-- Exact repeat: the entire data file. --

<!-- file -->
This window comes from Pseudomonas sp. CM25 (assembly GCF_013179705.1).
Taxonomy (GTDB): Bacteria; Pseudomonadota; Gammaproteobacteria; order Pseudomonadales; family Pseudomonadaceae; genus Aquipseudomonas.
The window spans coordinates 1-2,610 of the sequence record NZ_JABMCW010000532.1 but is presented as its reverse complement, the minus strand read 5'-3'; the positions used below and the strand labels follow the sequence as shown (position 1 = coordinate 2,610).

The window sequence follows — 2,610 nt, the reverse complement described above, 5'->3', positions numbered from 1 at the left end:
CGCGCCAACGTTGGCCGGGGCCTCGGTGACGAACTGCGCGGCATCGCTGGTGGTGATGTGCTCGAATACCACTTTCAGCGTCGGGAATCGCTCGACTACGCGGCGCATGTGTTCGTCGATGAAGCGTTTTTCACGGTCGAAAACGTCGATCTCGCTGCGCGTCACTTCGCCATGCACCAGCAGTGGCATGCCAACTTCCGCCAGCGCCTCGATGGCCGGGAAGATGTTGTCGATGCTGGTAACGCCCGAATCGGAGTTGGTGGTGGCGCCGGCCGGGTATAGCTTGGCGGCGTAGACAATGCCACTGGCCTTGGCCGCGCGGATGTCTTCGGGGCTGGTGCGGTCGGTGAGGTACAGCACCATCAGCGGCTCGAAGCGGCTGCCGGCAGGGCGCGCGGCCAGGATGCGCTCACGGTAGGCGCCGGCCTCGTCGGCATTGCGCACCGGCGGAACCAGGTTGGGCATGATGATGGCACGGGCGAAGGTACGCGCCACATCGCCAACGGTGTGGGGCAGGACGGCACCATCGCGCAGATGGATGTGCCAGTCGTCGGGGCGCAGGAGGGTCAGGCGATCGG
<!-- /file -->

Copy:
This window comes from Pseudomonas sp. CM25 (assembly GCF_013179705.1).
Taxonomy (GTDB): Bacteria; Pseudomonadota; Gammaproteobacteria; order Pseudomonadales; family Pseudomonadaceae; genus Aquipseudomonas.
The window spans coordinates 1-2,610 of the sequence record NZ_JABMCW010000532.1 but is presented as its reverse complement, the minus strand read 5'-3'; the positions used below and the strand labels follow the sequence as shown (position 1 = coordinate 2,610).

The window sequence follows — 2,610 nt, the reverse complement described above, 5'->3', positions numbered from 1 at the left end:
CGCGCCAACGTTGGCCGGGGCCTCGGTGACGAACTGCGCGGCATCGCTGGTGGTGATGTGCTCGAATACCACTTTCAGCGTCGGGAATCGCTCGACTACGCGGCGCATGTGTTCGTCGATGAAGCGTTTTTCACGGTCGAAAACGTCGATCTCGCTGCGCGTCACTTCGCCATGCACCAGCAGTGGCATGCCAACTTCCGCCAGCGCCTCGATGGCCGGGAAGATGTTGTCGATGCTGGTAACGCCCGAATCGGAGTTGGTGGTGGCGCCGGCCGGGTATAGCTTGGCGGCGTAGACAATGCCACTGGCCTTGGCCGCGCGGATGTCTTCGGGGCTGGTGCGGTCGGTGAGGTACAGCACCATCAGCGGCTCGAAGCGGCTGCCGGCAGGGCGCGCGGCCAGGATGCGCTCACGGTAGGCGCCGGCCTCGTCGGCATTGCGCACCGGCGGAACCAGGTTGGGCATGATGATGGCACGGGCGAAGGTACGCGCCACATCGCCAACGGTGTGGGGCAGGACGGCACCATCGCGCAGATGGATGTGCCAGTCGTCGGGGCGCAGGAGGGTCAGGCGATCGG